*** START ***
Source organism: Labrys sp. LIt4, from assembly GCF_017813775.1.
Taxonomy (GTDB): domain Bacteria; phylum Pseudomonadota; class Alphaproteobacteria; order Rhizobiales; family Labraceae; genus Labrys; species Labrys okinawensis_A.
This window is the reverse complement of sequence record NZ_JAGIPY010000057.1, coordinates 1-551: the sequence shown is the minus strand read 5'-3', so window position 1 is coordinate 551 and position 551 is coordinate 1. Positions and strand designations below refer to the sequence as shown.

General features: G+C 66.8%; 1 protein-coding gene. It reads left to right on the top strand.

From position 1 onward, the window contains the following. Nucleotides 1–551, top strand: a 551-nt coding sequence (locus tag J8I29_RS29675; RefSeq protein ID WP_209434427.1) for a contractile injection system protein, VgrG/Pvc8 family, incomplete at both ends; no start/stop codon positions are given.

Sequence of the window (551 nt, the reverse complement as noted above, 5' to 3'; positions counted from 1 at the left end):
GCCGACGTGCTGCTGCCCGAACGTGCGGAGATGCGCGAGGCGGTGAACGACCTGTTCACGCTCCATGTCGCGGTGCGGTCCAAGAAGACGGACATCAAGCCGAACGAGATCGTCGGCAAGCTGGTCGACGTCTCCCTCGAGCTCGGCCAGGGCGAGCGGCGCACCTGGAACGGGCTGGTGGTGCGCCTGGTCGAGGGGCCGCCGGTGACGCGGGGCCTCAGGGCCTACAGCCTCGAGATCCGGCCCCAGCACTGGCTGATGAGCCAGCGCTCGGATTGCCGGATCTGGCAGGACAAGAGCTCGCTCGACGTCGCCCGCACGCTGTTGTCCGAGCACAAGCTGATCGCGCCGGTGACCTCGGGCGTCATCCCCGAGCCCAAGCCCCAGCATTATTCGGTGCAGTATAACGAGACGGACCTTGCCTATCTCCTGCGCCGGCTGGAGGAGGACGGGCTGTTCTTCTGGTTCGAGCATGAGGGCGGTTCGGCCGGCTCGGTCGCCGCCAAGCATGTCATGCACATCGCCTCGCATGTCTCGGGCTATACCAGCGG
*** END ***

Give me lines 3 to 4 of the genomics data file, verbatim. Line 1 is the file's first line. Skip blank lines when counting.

This window is the reverse complement of sequence record NZ_JAGIPY010000057.1, coordinates 1-551: the sequence shown is the minus strand read 5'-3', so window position 1 is coordinate 551 and position 551 is coordinate 1. Positions and strand designations below refer to the sequence as shown.

General features: G+C 66.8%; 1 protein-coding gene. It reads left to right on the top strand.